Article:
Someone Needs a Digital Makeover: Rethinking NAFTA in the Digital Economy

by Patrick Law Group, LLC

When the North American Free Trade Agreement went into effect on January 1, 1994, there were an estimated 10,000 websites, most people used dial-up online services, Google had not yet become a verb, and the first online transaction (purchase of a Sting CD) would not occur until later that year.  As a result, NAFTA did not contemplate digital trade flows and many in the tech sector agree that the time has come to update NAFTA for the digital age.

The Trans-Pacific Partnership, often billed as a trade agreement for the 21st century, attempted to provide comprehensive rules for digital trade and data flows.  Because the TPP included Mexico, the United States and Canada, the TPP would have effectively updated NAFTA to address digital industries that were in their infancy (or were not yet even established) at the time of NAFTA’s inception.  The withdrawal of the United States from the TPP, however, has left NAFTA signatories with a trade agreement that predates the digital age.

Although it is not clear whether the Trump administration will follow through with its plan to re-negotiate NAFTA, a handful of issues routinely appear on the digital trade wish lists of those in the tech sector:

  • Ban Data Localization.   Many agree that market access should not be conditioned on a requirement to process or store data locally (e.g., by requiring companies to build local data centers).  Data localization requirements should be balanced against a country’s privacy and security concerns, and narrowly tailored to avoid restricting the free flow of information across borders.  In addition, complying with data localization requirements can significantly raise the cost of doing business, thus creating a barrier for companies seeking to expand into new markets.
  • Protect Encryption Keys and Source Code.    NAFTA does not currently prevent a country from conditioning market access for technology imports on the disclosure of source code or encryption keys.  Many would like to see such a prohibition included to ensure companies can access NAFTA countries without being forced to disclose sensitive information that could deliver a devastating financial blow to a company if disclosed in an unauthorized manner.
  • Include Protection Against Liability for Third-Party Content. Many in the technology community would also welcome the addition of a protection similar to that of Section 230 of the Communications Decency Act.  Section 230 of the CDA provides immunity from liability for providers and users of an interactive computer service who publish information provided by others.  The Electronic Frontier Foundation has called Section 230 “one of the most valuable tools for protecting freedom of expression and innovation on the Internet,” because without such protections, online intermediaries that host or republish speech might be held legally responsible for the information published by third parties.  Online intermediaries that have benefited from the protections afforded by Section 230 range from bloggers who host comments on their blog, to Internet service providers and companies such as YouTube, Google and Facebook.  Neither Mexico nor Canada have a similar legal framework, thus increasing potential liability for online intermediaries.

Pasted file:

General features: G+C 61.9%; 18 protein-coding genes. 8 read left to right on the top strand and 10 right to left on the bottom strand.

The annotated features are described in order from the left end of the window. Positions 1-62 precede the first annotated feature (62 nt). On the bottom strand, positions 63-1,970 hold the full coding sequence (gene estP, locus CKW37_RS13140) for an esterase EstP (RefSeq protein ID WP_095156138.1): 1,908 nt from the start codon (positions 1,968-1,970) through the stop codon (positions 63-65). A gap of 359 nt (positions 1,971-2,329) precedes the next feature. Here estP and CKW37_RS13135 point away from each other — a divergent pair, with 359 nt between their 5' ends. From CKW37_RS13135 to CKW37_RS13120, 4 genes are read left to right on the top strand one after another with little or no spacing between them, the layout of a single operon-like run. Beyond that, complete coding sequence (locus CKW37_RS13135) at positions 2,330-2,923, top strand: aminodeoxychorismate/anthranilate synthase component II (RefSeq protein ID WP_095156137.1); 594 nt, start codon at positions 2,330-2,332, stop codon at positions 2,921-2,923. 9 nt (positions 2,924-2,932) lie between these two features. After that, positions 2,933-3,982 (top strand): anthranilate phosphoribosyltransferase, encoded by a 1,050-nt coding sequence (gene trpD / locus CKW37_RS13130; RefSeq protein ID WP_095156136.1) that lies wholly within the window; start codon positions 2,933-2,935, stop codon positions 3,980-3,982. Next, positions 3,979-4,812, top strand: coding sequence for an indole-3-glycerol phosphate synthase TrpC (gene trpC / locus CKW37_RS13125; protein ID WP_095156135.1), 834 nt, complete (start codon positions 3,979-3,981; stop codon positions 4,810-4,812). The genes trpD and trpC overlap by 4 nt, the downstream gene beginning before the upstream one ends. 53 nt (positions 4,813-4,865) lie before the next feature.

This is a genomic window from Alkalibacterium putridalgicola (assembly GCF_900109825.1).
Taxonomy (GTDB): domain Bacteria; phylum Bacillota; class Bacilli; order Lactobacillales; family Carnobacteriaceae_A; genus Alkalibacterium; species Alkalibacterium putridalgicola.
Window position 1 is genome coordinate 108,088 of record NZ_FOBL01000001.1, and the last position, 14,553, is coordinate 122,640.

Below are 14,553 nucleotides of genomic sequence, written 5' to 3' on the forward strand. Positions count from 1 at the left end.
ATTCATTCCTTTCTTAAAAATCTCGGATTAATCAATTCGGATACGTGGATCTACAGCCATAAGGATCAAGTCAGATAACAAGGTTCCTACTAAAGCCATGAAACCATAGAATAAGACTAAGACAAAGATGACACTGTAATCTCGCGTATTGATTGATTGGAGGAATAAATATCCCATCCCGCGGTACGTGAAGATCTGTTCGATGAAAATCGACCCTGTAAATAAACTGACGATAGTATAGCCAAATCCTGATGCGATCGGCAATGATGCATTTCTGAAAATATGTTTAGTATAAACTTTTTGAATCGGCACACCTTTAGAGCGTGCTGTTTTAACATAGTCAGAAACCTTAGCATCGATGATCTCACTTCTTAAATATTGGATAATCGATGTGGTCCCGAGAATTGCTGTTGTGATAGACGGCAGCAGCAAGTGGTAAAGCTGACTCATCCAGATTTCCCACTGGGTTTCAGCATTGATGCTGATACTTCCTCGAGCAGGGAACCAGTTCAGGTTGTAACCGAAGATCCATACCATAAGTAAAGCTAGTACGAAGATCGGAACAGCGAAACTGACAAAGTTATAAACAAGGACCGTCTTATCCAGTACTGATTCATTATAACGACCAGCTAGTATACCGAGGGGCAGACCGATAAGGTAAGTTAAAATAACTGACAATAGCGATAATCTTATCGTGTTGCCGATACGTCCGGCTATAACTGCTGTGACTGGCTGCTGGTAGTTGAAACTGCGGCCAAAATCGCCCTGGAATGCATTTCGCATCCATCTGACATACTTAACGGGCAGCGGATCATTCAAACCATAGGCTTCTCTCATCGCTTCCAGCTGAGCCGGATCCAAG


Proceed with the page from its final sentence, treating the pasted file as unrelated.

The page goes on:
• Provide a framework for Electronic Transactions.  NAFTA should also include updated provisions that provide a much-needed framework for electronic transactions, such as terms on payments, authentication, and e-signatures.
  • Customs duties. NAFTA does not currently prevent a country from imposing customs duties on music, videos, e-books or other digital products.  Updating NAFTA’s rules to protect e-commerce exports would offer protection to content creators in all NAFTA countries who depend on online sales.

Although the unpredictable current political climate leaves the fate of NAFTA negotiations unsure, modernizing NAFTA to address the role of digital trade in the global economy could provide a much-needed update to NAFTA that takes into account the many technological advances that have occurred over the past 23 years.

DISCLAIMER: Because of the generality of this update, the information provided herein may not be applicable in all situations and should not be acted upon without specific legal advice based on particular situations.

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